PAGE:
A project at London councils to alleviate homelessness is enabling Irish tenants to return home permanently.

In a bid to tackle homelessness, 28 of the 32 London borough councils are operating a scheme through which their tenants are offered grants to buy new homes in the private sector.

A number of their Irish tenants are using the money to buy properties in Ireland, utilising the scheme as a means to return home for good. The vacated council houses they leave behind are then allocated to homeless people, or to those living in temporary accommodation.

Joan Wilson and her family are some of the first to avail of the scheme. Islington borough council paid £50,000 for their home near the village of Oranmore in County Galway.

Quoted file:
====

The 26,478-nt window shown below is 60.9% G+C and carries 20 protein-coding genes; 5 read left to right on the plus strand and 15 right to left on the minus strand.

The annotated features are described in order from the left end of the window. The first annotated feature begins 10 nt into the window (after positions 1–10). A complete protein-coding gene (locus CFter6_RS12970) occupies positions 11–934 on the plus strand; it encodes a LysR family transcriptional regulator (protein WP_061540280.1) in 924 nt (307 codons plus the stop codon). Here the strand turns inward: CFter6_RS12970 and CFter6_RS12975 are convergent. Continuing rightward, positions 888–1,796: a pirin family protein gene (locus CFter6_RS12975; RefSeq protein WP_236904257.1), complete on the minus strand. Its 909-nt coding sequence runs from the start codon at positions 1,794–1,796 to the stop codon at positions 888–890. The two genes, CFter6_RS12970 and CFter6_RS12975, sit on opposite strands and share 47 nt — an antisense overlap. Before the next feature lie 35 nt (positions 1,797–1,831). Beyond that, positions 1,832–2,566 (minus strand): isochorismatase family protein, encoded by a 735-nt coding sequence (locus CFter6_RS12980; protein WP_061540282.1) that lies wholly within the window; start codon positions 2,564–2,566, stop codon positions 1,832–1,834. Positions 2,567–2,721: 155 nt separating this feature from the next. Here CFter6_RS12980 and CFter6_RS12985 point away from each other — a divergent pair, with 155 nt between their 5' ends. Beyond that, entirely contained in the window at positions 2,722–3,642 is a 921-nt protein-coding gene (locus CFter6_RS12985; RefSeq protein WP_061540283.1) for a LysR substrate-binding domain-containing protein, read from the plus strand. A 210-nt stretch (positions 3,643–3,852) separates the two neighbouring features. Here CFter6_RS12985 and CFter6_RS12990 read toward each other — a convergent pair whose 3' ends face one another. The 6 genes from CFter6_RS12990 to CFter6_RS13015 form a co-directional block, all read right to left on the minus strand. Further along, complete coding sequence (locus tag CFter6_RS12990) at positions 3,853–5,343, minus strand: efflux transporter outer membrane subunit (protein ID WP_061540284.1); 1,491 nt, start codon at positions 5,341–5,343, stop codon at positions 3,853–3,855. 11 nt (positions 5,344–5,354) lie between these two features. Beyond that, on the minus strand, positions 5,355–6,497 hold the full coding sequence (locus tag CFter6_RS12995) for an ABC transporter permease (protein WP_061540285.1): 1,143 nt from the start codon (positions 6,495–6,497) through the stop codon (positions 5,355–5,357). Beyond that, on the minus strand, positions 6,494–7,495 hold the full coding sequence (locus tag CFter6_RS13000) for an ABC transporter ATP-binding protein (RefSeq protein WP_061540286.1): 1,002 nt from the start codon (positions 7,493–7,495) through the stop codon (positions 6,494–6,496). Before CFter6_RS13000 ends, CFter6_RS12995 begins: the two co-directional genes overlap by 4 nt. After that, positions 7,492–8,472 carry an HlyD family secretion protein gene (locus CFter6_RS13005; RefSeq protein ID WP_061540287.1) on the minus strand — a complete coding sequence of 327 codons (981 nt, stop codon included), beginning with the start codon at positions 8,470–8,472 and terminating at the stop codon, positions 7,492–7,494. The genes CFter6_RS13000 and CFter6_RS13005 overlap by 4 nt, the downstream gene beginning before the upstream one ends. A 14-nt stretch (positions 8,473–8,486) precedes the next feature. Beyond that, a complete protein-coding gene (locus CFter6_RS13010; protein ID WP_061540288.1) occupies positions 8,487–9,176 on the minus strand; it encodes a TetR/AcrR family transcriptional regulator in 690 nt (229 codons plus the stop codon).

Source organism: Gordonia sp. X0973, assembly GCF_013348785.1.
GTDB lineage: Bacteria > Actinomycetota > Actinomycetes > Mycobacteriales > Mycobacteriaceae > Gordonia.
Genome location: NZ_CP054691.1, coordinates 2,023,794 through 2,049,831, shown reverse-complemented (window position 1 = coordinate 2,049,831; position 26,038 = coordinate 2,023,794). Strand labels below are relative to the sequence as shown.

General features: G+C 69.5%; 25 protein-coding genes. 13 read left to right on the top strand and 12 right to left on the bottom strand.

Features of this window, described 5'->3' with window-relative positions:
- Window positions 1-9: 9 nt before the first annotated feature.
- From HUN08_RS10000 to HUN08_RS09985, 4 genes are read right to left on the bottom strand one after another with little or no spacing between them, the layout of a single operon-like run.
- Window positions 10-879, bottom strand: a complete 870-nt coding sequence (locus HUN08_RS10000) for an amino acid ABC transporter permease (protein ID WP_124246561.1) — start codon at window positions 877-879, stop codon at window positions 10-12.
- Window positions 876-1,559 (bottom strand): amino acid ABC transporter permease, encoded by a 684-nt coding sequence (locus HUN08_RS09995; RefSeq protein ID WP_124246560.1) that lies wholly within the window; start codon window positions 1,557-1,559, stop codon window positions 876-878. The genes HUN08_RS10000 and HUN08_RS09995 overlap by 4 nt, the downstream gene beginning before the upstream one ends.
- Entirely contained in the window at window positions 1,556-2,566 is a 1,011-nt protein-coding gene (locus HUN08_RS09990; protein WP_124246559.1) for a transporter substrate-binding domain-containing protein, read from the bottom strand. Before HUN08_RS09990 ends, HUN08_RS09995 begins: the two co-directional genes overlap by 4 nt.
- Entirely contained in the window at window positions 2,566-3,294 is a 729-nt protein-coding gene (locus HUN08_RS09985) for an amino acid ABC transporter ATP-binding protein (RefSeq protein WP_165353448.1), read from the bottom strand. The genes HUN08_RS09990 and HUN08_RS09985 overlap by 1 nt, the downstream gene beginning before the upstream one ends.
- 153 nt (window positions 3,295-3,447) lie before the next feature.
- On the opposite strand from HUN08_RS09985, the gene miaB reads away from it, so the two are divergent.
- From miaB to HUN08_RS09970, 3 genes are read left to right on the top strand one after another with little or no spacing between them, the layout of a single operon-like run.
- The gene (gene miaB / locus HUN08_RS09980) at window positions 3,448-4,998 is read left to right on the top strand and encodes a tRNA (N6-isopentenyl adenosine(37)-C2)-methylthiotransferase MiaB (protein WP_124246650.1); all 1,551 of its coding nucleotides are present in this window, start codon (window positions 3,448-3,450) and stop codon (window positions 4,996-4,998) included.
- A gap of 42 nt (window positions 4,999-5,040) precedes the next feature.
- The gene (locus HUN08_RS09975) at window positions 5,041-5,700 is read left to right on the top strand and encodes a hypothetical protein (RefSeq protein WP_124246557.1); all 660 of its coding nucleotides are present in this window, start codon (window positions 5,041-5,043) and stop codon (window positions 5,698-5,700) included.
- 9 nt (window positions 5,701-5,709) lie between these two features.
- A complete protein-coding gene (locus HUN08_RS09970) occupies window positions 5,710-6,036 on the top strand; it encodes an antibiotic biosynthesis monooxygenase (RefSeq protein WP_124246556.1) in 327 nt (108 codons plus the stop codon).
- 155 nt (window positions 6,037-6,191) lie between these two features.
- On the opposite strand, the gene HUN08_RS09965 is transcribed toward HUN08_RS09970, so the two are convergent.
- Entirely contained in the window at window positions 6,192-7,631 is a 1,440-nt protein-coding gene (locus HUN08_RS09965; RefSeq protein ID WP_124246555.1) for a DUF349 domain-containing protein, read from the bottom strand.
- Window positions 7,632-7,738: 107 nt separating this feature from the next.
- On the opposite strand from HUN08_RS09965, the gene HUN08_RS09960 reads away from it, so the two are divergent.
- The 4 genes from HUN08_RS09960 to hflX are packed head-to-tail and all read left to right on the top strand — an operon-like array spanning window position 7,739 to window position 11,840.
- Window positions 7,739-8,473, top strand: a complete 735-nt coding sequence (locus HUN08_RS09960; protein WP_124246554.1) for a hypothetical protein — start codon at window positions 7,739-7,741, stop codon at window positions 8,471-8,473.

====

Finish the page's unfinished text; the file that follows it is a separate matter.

It's fantastic for a four bedroom house plus half an acre.

In exchange for her home in County Galway, Joan Wilson had to give up her London council house and her Mayo born mother Mary Shannon had to give up her council flat.

While it might seem strange the English tax payer is footing the bill for her lifestyle choice, Joan Wilson points out homeless families in temporary accommodation cost £300 a week.

What they’re giving us is nothing, compared to what they’re paying out for these people in bed and breakfast.

Joan Wilson thinks the scheme is a great idea.

It’s like a dream to us.

An RTÉ News report broadcast on 15 January 1992. The reporter is Jim Fahy.